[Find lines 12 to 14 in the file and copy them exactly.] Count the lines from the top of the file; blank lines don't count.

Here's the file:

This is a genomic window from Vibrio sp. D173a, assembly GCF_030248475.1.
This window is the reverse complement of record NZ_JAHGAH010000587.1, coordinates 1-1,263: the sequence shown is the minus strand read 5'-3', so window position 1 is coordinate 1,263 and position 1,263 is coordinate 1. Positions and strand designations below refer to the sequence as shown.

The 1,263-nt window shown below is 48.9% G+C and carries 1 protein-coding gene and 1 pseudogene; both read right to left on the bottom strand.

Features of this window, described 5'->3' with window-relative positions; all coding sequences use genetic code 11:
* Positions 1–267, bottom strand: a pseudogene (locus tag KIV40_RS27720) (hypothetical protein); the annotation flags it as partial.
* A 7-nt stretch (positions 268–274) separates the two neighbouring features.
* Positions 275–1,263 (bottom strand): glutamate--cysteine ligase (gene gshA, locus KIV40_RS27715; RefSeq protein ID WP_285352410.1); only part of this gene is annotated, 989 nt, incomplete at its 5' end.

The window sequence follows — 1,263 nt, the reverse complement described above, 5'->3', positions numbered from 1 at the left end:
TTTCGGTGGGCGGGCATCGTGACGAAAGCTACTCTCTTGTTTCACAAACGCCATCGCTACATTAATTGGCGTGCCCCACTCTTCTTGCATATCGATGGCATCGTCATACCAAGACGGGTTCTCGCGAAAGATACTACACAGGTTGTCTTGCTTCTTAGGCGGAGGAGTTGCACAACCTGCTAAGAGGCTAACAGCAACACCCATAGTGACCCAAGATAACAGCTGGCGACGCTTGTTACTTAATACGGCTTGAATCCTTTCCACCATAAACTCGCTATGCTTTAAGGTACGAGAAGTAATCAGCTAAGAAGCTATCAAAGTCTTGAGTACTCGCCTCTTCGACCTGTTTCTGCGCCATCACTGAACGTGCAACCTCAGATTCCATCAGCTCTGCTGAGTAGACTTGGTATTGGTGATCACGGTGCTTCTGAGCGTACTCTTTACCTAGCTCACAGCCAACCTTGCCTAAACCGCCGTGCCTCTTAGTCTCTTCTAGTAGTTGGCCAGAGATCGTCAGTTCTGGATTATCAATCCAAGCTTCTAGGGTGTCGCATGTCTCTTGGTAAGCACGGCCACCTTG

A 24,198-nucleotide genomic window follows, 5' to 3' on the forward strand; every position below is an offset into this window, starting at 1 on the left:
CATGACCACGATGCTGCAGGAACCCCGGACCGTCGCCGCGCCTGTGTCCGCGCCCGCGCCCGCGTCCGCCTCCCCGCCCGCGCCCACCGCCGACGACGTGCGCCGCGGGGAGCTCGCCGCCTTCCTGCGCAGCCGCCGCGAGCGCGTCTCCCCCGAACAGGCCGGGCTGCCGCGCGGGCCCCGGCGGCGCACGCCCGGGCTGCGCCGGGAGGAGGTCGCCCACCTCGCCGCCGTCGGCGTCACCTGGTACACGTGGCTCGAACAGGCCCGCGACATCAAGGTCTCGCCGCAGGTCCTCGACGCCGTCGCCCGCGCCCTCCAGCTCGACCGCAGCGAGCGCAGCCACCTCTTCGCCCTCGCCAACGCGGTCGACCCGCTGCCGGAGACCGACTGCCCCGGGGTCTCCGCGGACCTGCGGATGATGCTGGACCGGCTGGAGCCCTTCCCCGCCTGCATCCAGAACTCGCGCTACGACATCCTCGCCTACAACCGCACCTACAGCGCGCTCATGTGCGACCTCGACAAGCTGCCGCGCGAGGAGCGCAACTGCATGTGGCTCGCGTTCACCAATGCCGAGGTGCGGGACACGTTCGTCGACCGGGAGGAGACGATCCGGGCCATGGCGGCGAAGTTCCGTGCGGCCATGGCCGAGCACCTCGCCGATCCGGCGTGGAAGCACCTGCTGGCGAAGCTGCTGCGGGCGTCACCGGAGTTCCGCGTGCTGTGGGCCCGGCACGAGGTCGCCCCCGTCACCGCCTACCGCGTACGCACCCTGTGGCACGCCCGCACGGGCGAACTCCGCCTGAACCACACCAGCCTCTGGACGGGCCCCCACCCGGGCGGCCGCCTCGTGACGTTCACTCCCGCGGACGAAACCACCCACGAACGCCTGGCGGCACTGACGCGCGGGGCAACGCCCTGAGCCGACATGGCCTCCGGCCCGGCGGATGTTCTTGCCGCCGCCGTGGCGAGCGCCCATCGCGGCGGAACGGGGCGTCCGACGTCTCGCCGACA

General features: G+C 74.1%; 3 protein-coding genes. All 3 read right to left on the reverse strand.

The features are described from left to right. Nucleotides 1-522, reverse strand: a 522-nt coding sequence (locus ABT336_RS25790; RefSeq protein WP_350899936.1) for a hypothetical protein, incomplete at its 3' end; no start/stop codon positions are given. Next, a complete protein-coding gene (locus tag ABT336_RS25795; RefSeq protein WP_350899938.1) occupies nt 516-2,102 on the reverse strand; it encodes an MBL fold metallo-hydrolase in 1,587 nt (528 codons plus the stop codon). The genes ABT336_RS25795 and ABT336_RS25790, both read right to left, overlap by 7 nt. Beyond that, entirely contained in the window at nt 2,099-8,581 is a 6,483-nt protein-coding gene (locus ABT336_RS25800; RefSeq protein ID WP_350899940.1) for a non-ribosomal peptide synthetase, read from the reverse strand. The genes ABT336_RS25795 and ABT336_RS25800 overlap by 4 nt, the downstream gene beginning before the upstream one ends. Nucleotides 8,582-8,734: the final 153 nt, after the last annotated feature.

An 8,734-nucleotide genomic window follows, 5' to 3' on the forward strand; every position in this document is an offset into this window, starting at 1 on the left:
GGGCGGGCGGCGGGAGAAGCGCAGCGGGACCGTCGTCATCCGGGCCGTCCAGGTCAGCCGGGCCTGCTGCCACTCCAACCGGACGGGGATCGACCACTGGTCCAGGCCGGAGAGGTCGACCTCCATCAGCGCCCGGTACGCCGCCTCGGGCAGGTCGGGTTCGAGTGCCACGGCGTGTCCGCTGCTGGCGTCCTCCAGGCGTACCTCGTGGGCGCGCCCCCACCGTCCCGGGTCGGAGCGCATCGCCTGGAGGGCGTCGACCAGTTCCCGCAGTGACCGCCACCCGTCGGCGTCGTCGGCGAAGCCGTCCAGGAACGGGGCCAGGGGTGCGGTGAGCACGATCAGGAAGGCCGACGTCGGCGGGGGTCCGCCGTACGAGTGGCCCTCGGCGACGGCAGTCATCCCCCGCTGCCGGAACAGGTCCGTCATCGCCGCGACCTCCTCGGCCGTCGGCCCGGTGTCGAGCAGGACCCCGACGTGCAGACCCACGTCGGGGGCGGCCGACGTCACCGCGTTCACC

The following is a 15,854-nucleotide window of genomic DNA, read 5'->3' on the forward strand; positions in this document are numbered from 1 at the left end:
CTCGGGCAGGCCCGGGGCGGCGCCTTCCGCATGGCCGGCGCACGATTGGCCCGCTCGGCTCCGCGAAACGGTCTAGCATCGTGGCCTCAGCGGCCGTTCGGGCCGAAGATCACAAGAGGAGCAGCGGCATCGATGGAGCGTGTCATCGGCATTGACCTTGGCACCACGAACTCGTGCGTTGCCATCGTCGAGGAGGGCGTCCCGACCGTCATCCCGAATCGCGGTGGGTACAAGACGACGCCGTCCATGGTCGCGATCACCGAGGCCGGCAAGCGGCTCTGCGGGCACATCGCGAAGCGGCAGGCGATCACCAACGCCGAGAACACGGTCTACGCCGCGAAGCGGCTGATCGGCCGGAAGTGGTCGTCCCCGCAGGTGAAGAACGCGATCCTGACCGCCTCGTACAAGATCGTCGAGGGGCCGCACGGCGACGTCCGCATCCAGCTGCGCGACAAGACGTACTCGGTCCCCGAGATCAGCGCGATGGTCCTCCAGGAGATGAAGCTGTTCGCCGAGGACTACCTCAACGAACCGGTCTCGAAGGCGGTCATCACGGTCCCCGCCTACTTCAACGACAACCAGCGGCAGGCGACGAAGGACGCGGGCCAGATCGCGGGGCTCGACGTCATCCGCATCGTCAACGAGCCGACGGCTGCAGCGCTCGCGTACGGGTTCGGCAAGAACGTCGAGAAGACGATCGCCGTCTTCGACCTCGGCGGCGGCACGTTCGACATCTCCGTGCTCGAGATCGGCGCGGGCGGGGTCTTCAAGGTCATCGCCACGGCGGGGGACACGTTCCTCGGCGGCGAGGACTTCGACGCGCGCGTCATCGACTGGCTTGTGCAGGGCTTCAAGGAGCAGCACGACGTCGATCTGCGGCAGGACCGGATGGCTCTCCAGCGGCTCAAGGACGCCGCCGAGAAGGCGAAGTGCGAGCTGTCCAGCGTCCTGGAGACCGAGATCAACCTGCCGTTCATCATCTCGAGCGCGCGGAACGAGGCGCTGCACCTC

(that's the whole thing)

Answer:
General features: G+C 74.1%; 3 protein-coding genes. All 3 read right to left on the reverse strand.

The features are described from left to right. Nucleotides 1-522, reverse strand: a 522-nt coding sequence (locus ABT336_RS25790; RefSeq protein WP_350899936.1) for a hypothetical protein, incomplete at its 3' end; no start/stop codon positions are given. Next, a complete protein-coding gene (locus tag ABT336_RS25795; RefSeq protein WP_350899938.1) occupies nt 516-2,102 on the reverse strand; it encodes an MBL fold metallo-hydrolase in 1,587 nt (528 codons plus the stop codon). The genes ABT336_RS25795 and ABT336_RS25790, both read right to left, overlap by 7 nt. Beyond that, entirely contained in the window at nt 2,099-8,581 is a 6,483-nt protein-coding gene (locus ABT336_RS25800; RefSeq protein ID WP_350899940.1) for a non-ribosomal peptide synthetase, read from the reverse strand. The genes ABT336_RS25795 and ABT336_RS25800 overlap by 4 nt, the downstream gene beginning before the upstream one ends. Nucleotides 8,582-8,734: the final 153 nt, after the last annotated feature.

An 8,734-nucleotide genomic window follows, 5' to 3' on the forward strand; every position in this document is an offset into this window, starting at 1 on the left: